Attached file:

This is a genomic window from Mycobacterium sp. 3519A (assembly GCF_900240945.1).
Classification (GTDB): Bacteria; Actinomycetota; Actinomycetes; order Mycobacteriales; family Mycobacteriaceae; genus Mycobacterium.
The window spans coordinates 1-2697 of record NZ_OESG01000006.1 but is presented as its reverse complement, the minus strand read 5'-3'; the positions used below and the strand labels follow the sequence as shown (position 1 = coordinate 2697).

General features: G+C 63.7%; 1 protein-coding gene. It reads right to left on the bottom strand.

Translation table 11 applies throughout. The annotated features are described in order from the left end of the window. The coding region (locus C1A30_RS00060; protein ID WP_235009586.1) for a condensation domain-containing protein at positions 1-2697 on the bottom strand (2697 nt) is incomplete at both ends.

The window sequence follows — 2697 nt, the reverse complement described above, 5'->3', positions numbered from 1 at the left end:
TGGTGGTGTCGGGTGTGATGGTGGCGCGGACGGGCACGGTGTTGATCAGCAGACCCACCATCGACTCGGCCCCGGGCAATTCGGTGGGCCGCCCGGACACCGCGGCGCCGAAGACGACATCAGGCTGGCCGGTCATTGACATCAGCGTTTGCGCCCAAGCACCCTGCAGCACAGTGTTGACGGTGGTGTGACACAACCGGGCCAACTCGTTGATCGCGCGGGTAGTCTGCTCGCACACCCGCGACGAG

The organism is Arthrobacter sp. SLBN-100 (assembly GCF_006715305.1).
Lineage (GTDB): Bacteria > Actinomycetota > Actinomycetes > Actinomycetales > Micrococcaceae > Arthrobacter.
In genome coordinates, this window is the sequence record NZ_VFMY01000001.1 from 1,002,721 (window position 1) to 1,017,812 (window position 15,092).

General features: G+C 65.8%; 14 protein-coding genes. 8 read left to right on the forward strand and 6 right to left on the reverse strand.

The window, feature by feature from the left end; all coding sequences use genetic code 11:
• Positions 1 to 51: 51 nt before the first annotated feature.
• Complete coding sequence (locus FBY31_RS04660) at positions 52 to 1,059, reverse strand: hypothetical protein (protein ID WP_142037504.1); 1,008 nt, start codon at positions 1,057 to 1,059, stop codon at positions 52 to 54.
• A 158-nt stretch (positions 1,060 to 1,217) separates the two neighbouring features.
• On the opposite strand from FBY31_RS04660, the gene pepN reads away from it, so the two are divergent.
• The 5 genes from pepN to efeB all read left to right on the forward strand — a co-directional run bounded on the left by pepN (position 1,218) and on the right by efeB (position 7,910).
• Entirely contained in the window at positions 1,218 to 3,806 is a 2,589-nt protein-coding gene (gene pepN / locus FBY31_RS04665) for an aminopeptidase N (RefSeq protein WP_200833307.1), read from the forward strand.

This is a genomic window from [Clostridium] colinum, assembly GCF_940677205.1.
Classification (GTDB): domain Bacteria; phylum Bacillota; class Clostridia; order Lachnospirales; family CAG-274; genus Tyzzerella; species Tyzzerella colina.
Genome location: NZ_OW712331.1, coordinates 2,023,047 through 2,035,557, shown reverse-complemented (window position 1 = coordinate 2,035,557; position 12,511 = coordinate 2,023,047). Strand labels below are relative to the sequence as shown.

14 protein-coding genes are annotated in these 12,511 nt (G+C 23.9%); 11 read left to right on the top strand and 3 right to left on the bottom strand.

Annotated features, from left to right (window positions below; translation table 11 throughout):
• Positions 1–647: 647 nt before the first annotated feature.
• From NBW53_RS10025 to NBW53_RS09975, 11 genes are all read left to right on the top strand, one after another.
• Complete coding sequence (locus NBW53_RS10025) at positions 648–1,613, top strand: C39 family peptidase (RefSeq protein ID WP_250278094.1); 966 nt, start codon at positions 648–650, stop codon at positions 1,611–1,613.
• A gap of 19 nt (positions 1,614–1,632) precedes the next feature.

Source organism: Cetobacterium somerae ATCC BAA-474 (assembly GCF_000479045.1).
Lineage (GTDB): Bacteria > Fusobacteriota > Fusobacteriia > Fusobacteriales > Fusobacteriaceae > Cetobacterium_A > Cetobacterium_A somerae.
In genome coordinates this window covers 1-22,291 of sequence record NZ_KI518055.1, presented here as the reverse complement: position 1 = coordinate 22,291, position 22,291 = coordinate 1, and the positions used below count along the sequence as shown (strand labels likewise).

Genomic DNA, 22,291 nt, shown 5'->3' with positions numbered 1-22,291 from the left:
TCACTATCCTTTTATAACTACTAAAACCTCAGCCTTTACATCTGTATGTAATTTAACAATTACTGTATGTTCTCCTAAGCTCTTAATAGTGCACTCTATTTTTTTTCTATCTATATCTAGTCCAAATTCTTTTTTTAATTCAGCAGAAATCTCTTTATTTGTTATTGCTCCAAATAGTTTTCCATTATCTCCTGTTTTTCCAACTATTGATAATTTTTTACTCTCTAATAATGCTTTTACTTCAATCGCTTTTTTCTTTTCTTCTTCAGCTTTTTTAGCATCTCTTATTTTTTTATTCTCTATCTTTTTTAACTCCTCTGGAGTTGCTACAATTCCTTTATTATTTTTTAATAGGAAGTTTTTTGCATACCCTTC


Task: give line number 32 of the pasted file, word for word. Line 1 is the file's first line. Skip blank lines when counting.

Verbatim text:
TCACTATCCTTTTATAACTACTAAAACCTCAGCCTTTACATCTGTATGTAATTTAACAATTACTGTATGTTCTCCTAAGCTCTTAATAGTGCACTCTATTTTTTTTCTATCTATATCTAGTCCAAATTCTTTTTTTAATTCAGCAGAAATCTCTTTATTTGTTATTGCTCCAAATAGTTTTCCATTATCTCCTGTTTTTCCAACTATTGATAATTTTTTACTCTCTAATAATGCTTTTACTTCAATCGCTTTTTTCTTTTCTTCTTCAGCTTTTTTAGCATCTCTTATTTTTTTATTCTCTATCTTTTTTAACTCCTCTGGAGTTGCTACAATTCCTTTATTATTTTTTAATAGGAAGTTTTTTGCATACCCTTC